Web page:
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mingled shapes, now shapes harmoniously reasonable, the Iliad, Plato, the Battle of Marathon, Moses, the Venus de Medici, Strasburg Cathedral, the French Revolution, Hegel, Steamboats, are individual happy thoughts in this creating god-dream; but it will not last long. The god will awake, will rub his drowsy eyes, will laugh, and our world will relapse into nothingness—nay, it will not even have existed.

But yet I live. Though only the shadow in a dream, still this is better than the cold, blank emptiness of death. Life is the highest of earth's good; its bitterest evil is Death."

All my reason, all my knowledge tells me that the belief in a personal continuance after death is an illusion. There is no trace of this in the Old Testament. Moses was much too healthy a man for this. That sickly sect who proceeded from Christ to Christianity, and subsequently to asceticism, invented immortality. In my understanding I am thoroughly convinced of our cessation of existence. I cannot seize or comprehend it because I still exist. I only understand that with egotists the thought of a cessation of existence is a consoling one. To a loving heart it is, in spite of all science, inconceivable.2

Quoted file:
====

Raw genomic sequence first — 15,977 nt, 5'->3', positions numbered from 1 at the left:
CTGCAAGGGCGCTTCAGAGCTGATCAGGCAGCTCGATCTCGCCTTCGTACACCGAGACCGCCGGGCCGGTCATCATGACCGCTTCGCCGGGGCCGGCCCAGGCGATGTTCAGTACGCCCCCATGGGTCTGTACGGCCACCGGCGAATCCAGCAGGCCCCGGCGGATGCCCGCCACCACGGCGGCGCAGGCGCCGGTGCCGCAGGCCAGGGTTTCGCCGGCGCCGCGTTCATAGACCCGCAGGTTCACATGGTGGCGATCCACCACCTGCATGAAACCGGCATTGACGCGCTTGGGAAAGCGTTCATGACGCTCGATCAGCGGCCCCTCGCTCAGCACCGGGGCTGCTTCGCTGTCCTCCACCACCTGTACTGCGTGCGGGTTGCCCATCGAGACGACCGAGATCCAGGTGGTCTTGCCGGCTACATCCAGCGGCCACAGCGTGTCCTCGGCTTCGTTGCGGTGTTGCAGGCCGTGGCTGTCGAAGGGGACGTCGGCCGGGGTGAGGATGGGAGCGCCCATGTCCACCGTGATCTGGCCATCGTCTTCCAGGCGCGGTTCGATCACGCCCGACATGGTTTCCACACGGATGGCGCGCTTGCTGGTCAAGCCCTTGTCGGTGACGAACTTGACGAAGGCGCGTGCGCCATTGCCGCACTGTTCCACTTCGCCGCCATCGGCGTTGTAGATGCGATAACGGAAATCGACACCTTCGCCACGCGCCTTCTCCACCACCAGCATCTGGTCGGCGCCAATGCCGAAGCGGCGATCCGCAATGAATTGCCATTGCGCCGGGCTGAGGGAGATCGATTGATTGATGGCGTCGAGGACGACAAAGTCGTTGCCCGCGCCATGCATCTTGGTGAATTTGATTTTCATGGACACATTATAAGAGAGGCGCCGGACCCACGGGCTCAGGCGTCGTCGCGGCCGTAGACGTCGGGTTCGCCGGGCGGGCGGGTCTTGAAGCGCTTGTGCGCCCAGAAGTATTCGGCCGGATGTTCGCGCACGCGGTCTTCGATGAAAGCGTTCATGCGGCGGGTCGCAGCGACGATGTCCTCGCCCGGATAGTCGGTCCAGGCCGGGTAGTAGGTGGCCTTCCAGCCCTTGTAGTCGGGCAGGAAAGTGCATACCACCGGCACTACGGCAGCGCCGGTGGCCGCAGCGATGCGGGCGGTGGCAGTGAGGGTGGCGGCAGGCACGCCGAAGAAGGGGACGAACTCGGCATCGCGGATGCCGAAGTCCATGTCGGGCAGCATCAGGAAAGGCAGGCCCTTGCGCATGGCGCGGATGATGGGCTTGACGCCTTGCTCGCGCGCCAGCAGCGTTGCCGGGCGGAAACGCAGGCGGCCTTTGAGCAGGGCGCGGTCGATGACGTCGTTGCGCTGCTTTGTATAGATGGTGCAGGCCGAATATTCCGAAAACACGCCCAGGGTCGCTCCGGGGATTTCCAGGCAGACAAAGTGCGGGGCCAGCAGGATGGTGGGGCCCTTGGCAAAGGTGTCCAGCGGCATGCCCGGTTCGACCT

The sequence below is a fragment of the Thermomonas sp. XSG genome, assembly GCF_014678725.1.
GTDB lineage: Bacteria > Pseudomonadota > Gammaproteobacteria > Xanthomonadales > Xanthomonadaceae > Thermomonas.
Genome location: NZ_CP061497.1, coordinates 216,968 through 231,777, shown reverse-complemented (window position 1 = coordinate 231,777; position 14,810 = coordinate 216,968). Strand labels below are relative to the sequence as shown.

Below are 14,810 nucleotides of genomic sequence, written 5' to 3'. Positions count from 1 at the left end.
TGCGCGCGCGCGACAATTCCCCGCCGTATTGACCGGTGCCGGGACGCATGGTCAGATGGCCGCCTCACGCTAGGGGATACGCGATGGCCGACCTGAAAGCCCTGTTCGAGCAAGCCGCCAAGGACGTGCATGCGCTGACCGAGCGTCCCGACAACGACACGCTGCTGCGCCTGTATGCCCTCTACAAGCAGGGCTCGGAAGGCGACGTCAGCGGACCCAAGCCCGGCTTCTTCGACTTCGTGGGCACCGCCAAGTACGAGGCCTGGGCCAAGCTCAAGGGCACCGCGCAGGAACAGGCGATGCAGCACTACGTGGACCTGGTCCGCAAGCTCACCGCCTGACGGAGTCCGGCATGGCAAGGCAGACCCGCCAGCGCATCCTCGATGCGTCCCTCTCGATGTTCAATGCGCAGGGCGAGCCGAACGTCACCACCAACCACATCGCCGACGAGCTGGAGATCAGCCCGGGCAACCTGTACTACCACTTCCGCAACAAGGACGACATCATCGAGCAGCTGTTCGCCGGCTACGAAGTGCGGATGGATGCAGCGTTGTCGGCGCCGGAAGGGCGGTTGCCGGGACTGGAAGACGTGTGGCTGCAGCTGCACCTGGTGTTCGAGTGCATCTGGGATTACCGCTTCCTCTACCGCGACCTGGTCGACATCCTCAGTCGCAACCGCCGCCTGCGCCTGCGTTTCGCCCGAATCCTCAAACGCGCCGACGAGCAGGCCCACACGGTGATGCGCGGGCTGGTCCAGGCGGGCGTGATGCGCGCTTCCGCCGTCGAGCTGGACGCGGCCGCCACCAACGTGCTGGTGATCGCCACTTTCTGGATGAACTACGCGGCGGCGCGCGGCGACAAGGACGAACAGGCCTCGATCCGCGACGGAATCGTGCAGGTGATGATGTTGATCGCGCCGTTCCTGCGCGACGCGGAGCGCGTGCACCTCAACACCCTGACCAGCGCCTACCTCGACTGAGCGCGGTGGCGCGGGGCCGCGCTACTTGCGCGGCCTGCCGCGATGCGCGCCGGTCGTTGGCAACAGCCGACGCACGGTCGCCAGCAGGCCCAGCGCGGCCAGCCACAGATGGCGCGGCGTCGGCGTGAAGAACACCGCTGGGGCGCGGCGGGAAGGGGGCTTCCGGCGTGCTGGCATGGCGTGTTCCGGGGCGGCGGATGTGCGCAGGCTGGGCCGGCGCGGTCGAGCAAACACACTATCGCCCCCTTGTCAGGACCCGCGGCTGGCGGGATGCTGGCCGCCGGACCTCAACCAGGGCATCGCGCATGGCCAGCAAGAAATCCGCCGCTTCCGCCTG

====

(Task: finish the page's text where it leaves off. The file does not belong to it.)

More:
For four years now I have renounced all philosophic pride and am returned back to religious ideas and feelings. I die in the belief of one only God, the eternal creator of the world, whose pity I implore for my immortal soul. I lament that I have at times spoken of sacred things without due reverence, but I was carried away more by the spirit of the time than